• Montreal Jazz Festival in Photos: Richard Galliano & Gonzalo Rubalcaba

    July 2, 2011. Posted by David Tallacksen.

    Add new comment | Filed under: FIJM 2011

    The concert opened with Gonzalo and Galliano in a pool of navy light. I thought, how simple, how beautiful. Gonzalo was meditative at the piano, Galliano played a little melodica-like instrument, everything was pretty.

    Galliano strapped on his accordion -- buttons down both sides -- for some French musette, Argentinian new tango, J. S. Bach arranged for two, Gonzalo  all in white, Galliano all in black. On their respective instruments, they are unlimited.

    Each man gave the audience some time alone with the other. I don't recall either speaking a word to us, though they exchanged quiet comments between some pieces, perhaps choosing or confirming the sequence as they went along. Gonzalo is from Cuba, Galliano from France. What language do they speak to one another?

    In Galliano's second solo, the lighting changed dramatically and rose from stage level, from a wide ring of bright spots near the floor. The music intensified. Gonzalo interpolated a Sousa march into an elegant Cuban danson. He gave Galliano a boogie to blow over. Galliano's center of gravity is in his knees; the stronger he plays, the deeper he bends. The music became a blur of light and dark, followed by two encores.

    The FIJM's Andre Menard introduced and back-announced the concert from the stage. The hall looked sold out, at least the orchestra level, and offered a quintessential FIJM experience with virtuosos, great production, and strong emotions. -- Becca Pulliam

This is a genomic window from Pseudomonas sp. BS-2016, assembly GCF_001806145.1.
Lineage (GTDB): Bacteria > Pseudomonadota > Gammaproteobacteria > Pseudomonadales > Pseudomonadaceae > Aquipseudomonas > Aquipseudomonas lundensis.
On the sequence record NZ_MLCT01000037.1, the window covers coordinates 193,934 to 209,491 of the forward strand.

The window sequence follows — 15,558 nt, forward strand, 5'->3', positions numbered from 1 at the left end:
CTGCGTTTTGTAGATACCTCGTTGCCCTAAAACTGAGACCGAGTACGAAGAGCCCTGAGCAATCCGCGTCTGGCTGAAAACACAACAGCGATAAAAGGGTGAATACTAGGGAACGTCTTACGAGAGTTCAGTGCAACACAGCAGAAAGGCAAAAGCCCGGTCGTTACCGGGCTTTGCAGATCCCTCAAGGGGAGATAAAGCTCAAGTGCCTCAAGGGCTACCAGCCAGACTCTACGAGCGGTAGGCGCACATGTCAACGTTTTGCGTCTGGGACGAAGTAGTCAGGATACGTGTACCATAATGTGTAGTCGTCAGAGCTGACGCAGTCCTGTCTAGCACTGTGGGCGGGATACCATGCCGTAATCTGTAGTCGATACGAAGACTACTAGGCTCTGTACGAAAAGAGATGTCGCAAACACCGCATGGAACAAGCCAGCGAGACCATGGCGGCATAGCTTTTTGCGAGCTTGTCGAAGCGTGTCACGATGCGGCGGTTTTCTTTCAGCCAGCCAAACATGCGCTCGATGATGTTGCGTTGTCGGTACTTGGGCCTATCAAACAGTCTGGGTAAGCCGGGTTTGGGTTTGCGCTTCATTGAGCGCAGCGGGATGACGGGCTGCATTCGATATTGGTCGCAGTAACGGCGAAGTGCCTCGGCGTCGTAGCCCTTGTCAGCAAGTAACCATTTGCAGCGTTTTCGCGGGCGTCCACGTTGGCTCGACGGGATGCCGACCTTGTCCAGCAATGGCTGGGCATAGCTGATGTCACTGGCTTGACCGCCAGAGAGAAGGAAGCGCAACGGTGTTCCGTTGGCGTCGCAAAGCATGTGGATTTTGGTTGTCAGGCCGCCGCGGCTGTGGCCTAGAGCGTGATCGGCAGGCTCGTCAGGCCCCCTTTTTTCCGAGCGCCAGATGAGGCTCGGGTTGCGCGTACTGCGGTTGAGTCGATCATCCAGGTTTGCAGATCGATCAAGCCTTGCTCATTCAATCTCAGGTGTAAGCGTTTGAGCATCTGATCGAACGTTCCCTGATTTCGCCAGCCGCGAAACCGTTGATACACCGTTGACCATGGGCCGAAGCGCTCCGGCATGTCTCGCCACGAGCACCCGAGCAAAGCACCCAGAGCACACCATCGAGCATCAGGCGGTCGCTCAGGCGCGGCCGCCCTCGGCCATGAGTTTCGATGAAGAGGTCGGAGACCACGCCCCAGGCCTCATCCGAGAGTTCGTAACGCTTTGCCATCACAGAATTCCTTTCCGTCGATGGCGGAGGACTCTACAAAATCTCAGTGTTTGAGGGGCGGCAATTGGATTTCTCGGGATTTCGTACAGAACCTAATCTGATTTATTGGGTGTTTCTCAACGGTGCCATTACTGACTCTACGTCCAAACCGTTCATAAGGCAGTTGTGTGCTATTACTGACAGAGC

• Montreal Jazz Festival in Photos: Jacob Fred Jazz Odyssey

    July 2, 2011. Posted by David Tallacksen.

    Add new comment | Filed under: FIJM 2011

  • The Montreal Jazz Festival: Day 8, 7/1/11

    July 2, 2011. Posted by Michael Bourne.

    We're broadcasting live on Jazz 88.3 FM and wbgo.org ...

    Bourne by Bennett
    Bourne by Benedetto

    Tony Bennett kicked it off, his only interview of the festival. Have a listen on this very blog. He talks about how much he loves to sing at the jazzfest, how loving is the audience in Montreal. While we talked, he drew me. Again. My seventh portrait by Benedetto. If you don't know that singer Tony Bennett is painter Anthony Benedetto, have a look at the Benedettoarts.com website. His portrait of Louis Armstrong is one of the artworks for sale at the jazzfest gallery in the Place des Arts. The Butler Institute of Art recently included him in a catalog of the best American artists. The National Gallery in DC owns three of his paintings: his portraits of Louis Armstrong and Duke Ellington, also his landscape of Central Park seen from the window of his studio. That his paintings hang in the same museum, on the same walls as his idols, especially John Singer Sargent, means more to Tony than all the Grammy Awards.

    After the radio interview with pianist Jean-Michel Pilc and bassist Francois Moutin about the gig they were playing with drummer Ari Hoenig that evening in the Jesus Room, I wanted to hear that much more the interplay that they talked about. Hoenig's group Punk Bop last year in the Jesus Room was a revelation for me, especially how Hoenig's drums often played the lead, even the melody. They all play the lead and every which way in Trio Pilc Moutin Hoenig. No set list, they said. Out they came, and things happened. Often suddenly -- as if turning mid-air. Always brilliantly -- as if flashing light.

    Trio Pilc Moutin Hoenig
    Trio Pilc Moutin Hoenig

    Pilc at first played tenderly, then they exploded. I've never heard an acoustic trio so incendiary. Pilc's fingers look like sparklers flying across the keyboard. And then, all at once, they're playing "Round Midnight." Hauntingly, as if swallowed by the darkness. Monk showed up quite often, and "Well, You Needn't" out-Monked Monk. Pilc played the melody as if in cracks between the cracks between the keys. Hoenig came out for an encore with a Canadian flag in his hat. Canada Day, it was. Not that they celebrate much in Quebec. Hoenig played a little "Oh, Canada" on his drums. Moutin played a taste of spangled stars. They all played a beautiful "Stella by Starlight."

    Best for me was an almost hallucinogenic "Alice in Wonderland." Actually, nothing "almost" about the music they play. Trio Pilc Moutin Hoenig play deep down the rabbit hole.

    -- Michael Bourne